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Nocturnal hypertension in mice consuming a high fructose diet

Autonomic Neuroscience
Publication Date
DOI: 10.1016/j.autneu.2006.05.006
  • Blood Pressure Variability
  • Autonomic Nervous System
  • Diabetes
  • Spectral Analysis
  • Renin Angiotensin System
  • Catecholamines
  • Angiotensin Receptors
  • Tyrosine Hydroxylase
  • Medicine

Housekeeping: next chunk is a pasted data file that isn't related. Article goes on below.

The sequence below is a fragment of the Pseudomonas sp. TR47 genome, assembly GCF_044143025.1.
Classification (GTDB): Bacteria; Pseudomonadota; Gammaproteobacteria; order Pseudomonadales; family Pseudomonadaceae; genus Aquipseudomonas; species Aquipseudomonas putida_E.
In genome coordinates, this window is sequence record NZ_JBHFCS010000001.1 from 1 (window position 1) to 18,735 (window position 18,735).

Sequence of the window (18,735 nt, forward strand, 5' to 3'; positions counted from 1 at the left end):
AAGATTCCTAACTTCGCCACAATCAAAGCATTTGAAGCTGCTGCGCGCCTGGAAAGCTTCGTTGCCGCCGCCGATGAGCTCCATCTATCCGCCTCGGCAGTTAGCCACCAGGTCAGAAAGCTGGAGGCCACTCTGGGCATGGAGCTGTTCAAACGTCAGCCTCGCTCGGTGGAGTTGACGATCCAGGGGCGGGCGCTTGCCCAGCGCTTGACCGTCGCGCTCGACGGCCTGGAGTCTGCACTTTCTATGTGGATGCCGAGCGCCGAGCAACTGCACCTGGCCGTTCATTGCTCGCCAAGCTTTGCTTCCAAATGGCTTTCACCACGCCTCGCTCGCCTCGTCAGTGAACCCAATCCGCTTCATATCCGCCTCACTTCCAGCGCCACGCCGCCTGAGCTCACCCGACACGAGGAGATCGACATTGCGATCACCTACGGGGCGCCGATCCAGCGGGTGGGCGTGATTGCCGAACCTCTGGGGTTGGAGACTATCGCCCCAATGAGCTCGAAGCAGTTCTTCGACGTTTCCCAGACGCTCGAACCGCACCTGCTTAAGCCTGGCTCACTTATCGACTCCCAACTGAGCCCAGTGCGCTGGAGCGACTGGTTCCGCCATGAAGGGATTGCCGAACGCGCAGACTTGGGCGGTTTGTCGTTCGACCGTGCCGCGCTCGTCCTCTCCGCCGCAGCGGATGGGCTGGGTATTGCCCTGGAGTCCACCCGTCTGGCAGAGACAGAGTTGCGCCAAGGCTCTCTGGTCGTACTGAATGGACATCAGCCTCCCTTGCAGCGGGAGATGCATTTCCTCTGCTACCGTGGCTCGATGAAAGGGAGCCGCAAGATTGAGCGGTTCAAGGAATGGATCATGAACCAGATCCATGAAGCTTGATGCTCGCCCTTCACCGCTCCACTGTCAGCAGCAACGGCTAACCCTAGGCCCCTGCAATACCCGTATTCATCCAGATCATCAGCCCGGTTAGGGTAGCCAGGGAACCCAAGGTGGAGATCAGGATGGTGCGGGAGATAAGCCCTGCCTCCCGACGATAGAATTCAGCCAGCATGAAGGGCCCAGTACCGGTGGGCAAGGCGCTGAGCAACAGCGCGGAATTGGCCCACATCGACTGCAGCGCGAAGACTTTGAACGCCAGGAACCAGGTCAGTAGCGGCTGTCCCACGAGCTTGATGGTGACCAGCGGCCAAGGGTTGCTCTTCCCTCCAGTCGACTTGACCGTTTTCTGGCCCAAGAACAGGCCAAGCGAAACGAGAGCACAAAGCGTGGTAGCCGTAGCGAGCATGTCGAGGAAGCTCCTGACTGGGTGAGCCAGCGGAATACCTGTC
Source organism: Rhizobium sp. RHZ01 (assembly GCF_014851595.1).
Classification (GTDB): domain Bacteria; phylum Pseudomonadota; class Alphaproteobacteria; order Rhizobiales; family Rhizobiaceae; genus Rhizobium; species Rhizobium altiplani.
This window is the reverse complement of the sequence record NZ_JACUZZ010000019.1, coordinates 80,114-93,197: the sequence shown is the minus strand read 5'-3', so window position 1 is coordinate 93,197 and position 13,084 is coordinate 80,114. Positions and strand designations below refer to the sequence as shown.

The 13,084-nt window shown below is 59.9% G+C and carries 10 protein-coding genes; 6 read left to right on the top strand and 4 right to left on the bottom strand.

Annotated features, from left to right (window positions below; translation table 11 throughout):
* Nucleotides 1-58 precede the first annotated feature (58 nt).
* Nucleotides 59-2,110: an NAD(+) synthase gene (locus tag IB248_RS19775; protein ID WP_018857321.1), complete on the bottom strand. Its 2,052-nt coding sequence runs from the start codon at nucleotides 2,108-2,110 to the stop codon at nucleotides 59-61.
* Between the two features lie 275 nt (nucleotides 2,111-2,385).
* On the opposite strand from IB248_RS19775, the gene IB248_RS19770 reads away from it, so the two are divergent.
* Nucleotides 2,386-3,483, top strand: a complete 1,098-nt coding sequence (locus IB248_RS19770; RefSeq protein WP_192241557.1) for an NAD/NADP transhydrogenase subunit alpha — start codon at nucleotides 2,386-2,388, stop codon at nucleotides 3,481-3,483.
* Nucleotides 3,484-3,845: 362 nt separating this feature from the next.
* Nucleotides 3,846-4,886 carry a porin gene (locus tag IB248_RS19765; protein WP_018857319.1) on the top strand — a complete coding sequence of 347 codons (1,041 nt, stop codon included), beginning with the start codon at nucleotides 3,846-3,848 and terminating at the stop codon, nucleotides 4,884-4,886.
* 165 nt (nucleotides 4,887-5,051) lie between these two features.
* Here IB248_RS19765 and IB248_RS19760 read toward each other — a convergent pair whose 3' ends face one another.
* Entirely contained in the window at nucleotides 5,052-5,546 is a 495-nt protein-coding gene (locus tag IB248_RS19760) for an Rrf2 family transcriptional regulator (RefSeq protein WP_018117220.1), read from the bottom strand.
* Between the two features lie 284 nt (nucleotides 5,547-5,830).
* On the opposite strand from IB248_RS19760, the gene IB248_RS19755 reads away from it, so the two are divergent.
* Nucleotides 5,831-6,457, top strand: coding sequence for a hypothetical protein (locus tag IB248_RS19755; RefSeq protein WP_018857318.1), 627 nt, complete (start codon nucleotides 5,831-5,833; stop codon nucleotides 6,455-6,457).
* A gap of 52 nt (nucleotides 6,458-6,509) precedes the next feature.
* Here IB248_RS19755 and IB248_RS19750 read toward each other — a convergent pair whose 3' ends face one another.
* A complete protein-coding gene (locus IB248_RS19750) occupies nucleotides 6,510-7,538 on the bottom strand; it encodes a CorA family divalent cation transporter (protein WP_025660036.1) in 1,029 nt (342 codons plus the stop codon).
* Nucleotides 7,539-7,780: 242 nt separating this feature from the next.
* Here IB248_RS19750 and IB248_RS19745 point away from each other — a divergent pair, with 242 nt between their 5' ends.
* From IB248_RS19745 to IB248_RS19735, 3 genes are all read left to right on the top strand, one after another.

Abstract Objective To investigate the effect of fructose consumption on the light/dark pattern of blood pressure, heart rate and autonomic neural function in mice. Background Insulin resistant diabetes is associated with hypertension and autonomic dysfunction. There is evidence that the increasing incidence of diabetes may be related to dietary changes, including consumption of high levels of fructose. Design/methods C57/BL mice, instrumented with radiotelemetric arterial catheters, were fed a control or high fructose diet (60%). Cardiovascular parameters measured were light/dark pattern of mean arterial pressure (MAP), heart rate (HR) and variability (time and frequency domain). We also measured plasma insulin, glucose, lipids and angiotensin II (Ang II) as well as glucose tolerance. In situ hybridization was used to measure brainstem expression of tyrosine hydroxylase (TH) and Ang AT1a mRNA. Results Fructose diet (8 weeks) produced an increase in MAP, variance and low frequency domain (14 ± 3 vs. 33 ± 4 mm Hg 2, variance and 10 ± 2 vs. 26 ± 4 mm Hg 2, LF, control vs. fructose, P < 0.01). The changes occurred only at night, a period of activity for mice. Glucose tolerance was attenuated in the fructose group. Fructose also increased plasma cholesterol (80 ± 1 vs. 126 ± 2 mg/dl, control vs. fructose, P < 0.05) and plasma Ang II (18 ± 5 vs.65 ± 12 pg/ml, control vs. fructose, P < 0.05). Depressor responses to α 1-adrenergic blockade with prasozin were augmented in fructose-fed mice. Using quantitative in situ hybridization, we found that Ang AT1a receptor and TH mRNA expression were significantly increased in the brainstem locus coeruleus. Conclusion A high fructose diet in mice produced nocturnal hypertension and autonomic imbalance which may be related to activation of sympathetic and angiotensin systems.

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